Compounds were tested for their inhibitory effects against replication of HIV-1 (IIIB) in MT-4 cells[10,11]. The MT-4 cells were grown and maintained in RPMI 1640 DM medium supplemented with 10% (v/v) heat-inactivated fetal calf serum (FCS), 2 mM-glutamine, 0.1% sodium bicarbonate and 20 μg/ml gentamicin (culture medium). Inhibitory effect of test compounds on HIV-1 replications was monitored by inhibition of virus-induced cytopathic effect in MT-4 cells and was estimated by MTT assay. Briefly, 50 μl of HIV-1 (100-300 CCID50) were added to a flat-bottomed microtiter tray with 50 μl of medium containing various concentrations of compounds. MT-4 cells were added at a final concentration of 6×105 cells/ml. After 5 d of incubation at 37°, the number of viable cells were determined by the 3-(4,5-dimethylthiazol-2-yl)-2,5-diphenyl tetrazolium bromide (MTT) method. Cytotoxicity of test compounds against mock-infected MT-4 cells was also assessed by the MTT method. AntiHIV activity and cytotoxicity of standard AZT were also performed by a similar method in MT-4 cells.

The substitutions take place at N4-hydrogen of piperazine moiety of flouoroquinolone, which represents a site amenable to significant modification. We report a study of replacing the N4-hydrogen of piperazine in flouroquinolone with different substitutions of sulphonamide moiety via mannich reactions to form N-sulphonamido- methyl flouroquinolone derivatives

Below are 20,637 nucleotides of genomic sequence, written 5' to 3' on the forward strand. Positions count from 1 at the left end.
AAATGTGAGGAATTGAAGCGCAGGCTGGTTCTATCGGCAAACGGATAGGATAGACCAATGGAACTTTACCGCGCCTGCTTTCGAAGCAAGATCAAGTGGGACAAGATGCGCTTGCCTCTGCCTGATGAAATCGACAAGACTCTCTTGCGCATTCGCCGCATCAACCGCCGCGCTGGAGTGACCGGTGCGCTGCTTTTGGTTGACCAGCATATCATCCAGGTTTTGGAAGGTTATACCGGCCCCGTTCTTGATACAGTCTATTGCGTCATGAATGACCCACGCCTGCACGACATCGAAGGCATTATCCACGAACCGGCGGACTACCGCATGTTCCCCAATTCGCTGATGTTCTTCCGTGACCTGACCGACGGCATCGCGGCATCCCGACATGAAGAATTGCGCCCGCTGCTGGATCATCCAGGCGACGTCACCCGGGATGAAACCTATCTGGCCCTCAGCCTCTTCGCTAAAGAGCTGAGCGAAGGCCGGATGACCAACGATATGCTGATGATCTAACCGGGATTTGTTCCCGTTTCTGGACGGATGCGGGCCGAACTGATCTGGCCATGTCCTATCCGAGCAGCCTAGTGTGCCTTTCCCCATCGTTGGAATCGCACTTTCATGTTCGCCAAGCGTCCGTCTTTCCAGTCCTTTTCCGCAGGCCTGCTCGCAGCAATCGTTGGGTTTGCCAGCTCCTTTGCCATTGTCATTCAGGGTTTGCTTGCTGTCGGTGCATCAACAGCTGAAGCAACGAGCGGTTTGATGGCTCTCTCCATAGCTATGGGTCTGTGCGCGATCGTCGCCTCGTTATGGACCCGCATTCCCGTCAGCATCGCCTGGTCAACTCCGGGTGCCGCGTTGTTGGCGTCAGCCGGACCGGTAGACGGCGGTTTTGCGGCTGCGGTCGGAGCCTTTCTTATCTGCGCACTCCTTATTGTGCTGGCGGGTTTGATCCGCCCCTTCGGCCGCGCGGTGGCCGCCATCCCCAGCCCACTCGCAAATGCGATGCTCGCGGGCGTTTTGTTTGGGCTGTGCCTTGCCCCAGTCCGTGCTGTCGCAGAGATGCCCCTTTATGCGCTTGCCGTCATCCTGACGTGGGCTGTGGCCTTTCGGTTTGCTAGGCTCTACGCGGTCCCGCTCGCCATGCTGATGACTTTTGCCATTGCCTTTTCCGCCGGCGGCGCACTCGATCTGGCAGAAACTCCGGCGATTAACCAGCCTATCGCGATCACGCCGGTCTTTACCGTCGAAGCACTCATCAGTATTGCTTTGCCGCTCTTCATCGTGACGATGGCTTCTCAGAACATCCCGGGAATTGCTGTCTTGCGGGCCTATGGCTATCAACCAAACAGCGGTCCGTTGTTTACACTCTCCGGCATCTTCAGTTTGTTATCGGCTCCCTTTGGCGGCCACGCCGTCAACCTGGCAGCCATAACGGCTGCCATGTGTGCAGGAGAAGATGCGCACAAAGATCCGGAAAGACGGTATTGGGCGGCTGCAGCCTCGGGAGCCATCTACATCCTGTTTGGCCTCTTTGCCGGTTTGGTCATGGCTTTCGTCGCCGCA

Compound CF-SD and CF-SDM inhibited the replication of influenza A (H1N1). Their inhibitory concentration (EC50) was 16 and 18 μg/ml, respectively, whereas the cytotoxic concentration (CC50) was found to be more than 100 μg/ml (Table 1). The compound GF-SDM inhibited the avian flu (H5N1) with the EC50 value of 19 μg/ml and CC50 value of >100 μg/ml. These compound also inhibited significant activity against influenza B with a EC50 value of 11 μg/ml and CC50>100 μg/ml. Other compounds investigated exhibited mild inhibitory activity against influenza viruses. All the compounds exhibited more than 100 μg/ml in uninfected MDCK cells. The standard ribavirin inhibits the replication of influenza A and B viruses in the concentration of 3.7-5.9 μg/ml and their cytotoxic concentration was found to be >100 μg/ml

TABLE 1
ANTIVIRAL ACTIVITY OF FLUOROQUINOLONES AGAINST INFLUENZA AND B VIRUSES IN MDCK CELLS